Secret Santa: Generous railway worker delivers joy to children
Charlie Sproull's impromptu gifts bring festive cheer to families in need.
As Charlie Sproull wraps and delivers another present, he imagines the smile beaming across a child's face when they rip open the paper on Christmas Day.
After spending the last fortnight pacing the high streets for the perfect gifts, his house has been turned into a bit of a Santa's grotto with presents piling high all over the house.
Charlie will never see these moments of elation on that magical morning and that's just the way this secret Santa wants it to be.
He was first inspired to hit the shops after reading about a gift donation drive for disadvantaged children who had shared their Christmas lists under a wish tree.
Emotional at the thought of a child going without a Christmas dinner or a present to open on December 25, the Virgin Trains staff member sent out a message on his work WhatsApp group asking for some help towards buying a few presents so he could "rip loads of tags off that tree and buy these kids what they want".
Hopeful of reaching around £100, the 51-year-old was overwhelmed as the money flew in from generous colleagues and friends, with £2000 in his account by the end of the day and over £2500 by the end of the week.
"This was just a spur of the moment thing," Charlie says. "I was thinking, 'poor kids at Christmas time waking up without a present'. It spiralled from there.
"It was important to me to try to help some of these people to give them a little bit of hope that when things are dark and bleak and to know there is kind and generous people out there trying to help.
"Some of us have been in their shoes at one point in our lives. If you can help someone who is struggling, it lifts their spirits slightly."
He adds: "I've been there but I had brilliant family around me and I've never forgotten this.
"So that's why I wanted to do this - to bring some love and happiness even for a few hours to those little kids."
Colleagues have praised Charlie for capturing their imagination as they all rallied behind his enthusiasm to spread some Christmas cheer.
Dedicating a week of his annual leave to the cause, Charlie set about contacting charities and projects in his home city of Glasgow to find out how he could best help those in need.
With the help of his friends and colleagues, he has been dashing from shop to shop to fulfil the Christmas wish lists, wrapping a total of 72 gifts and buying £700 worth of shopping vouchers.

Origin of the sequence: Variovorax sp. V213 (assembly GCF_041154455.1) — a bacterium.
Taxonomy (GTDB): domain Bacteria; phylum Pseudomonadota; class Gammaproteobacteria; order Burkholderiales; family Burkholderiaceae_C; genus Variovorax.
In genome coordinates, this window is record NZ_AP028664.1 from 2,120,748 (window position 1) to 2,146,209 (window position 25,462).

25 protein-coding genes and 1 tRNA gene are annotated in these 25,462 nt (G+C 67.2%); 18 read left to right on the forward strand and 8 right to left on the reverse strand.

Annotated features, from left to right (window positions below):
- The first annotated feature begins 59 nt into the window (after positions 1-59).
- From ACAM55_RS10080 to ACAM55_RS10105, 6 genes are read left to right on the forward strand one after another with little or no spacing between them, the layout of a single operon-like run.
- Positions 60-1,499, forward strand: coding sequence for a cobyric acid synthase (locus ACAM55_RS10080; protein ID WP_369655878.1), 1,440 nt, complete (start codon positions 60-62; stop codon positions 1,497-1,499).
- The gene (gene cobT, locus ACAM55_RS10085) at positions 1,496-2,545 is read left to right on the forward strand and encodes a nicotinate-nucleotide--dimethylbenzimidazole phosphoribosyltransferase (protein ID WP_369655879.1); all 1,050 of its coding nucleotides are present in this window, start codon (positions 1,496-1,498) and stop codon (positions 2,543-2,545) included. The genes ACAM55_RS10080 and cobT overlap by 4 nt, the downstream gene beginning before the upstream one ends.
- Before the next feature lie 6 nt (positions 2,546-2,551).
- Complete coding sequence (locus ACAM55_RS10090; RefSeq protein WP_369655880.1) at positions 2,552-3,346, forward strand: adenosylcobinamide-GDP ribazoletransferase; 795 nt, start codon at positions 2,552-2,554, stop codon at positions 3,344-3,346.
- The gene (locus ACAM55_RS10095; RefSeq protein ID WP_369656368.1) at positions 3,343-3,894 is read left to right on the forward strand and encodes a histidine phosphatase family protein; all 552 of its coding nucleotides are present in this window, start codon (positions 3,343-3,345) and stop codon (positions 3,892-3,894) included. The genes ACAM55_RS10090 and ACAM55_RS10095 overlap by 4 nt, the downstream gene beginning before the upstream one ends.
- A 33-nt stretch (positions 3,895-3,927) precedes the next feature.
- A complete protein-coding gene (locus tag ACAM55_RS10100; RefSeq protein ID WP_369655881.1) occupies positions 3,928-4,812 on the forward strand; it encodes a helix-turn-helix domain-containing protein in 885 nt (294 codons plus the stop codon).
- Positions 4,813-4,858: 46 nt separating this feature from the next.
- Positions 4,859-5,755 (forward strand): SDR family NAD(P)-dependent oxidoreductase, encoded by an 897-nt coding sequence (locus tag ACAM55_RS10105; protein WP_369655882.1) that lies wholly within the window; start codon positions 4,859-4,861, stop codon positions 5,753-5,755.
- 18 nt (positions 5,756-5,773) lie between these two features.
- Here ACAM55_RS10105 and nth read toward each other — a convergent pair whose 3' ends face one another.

As well as picking 12 tags from the Christmas Giving Tree at intu Braehead, Charlie donated presents and vouchers to the Partick Social Work Office, the New Gorbals Housing Association and a local foodbank.
Spurred on to help more, he then surprised seven pensioners at the tills of some of his local shops in Shawlands and used the remaining donations to buy their shopping.
Alongside his colleagues Sadie McKelvey and Donna McCracken, the trio also paid for a haircut and handed out some Christmas cards with £20 inside to elderly shoppers, wishing all those they helped a merry Christmas.
"They would say 'I can't believe this' and 'Are you sure?' Some of them thought we were kidding on," he says.
"It was really nice, just to see their faces. People would say 'Oh you have just made my day, son'.
"People were stopping and looking and saying 'these guys are like secret Santas'."
Building on the momentum of his initial idea, Charlie says the response has been "quite emotional" and credits his colleagues and friends for the team effort.
"I've had people running about for me," he says. "Everybody has been fantastic and everybody has been helping out.
"We still have good people in this world."
Despite pulling off this impromptu campaign in just a week, Charlie has still found time to organise and wrap presents for his own family and is looking forward to spending the day with his partner and friends.
He has even started to think about whether 2018 might bring another opportunity to work together with other Virgin Train colleagues further afield and run a bigger campaign.
"It has given me a wee lift just to know we are helping people," he says.
"I felt amazing knowing that some small child, teenager or family would have a bit of happiness on Christmas Day with our help, it's the best feeling ever."
"This is what Christmas is all about," he adds. "I get very emotional thinking about it.
"It's nice to be nice and to try to help someone."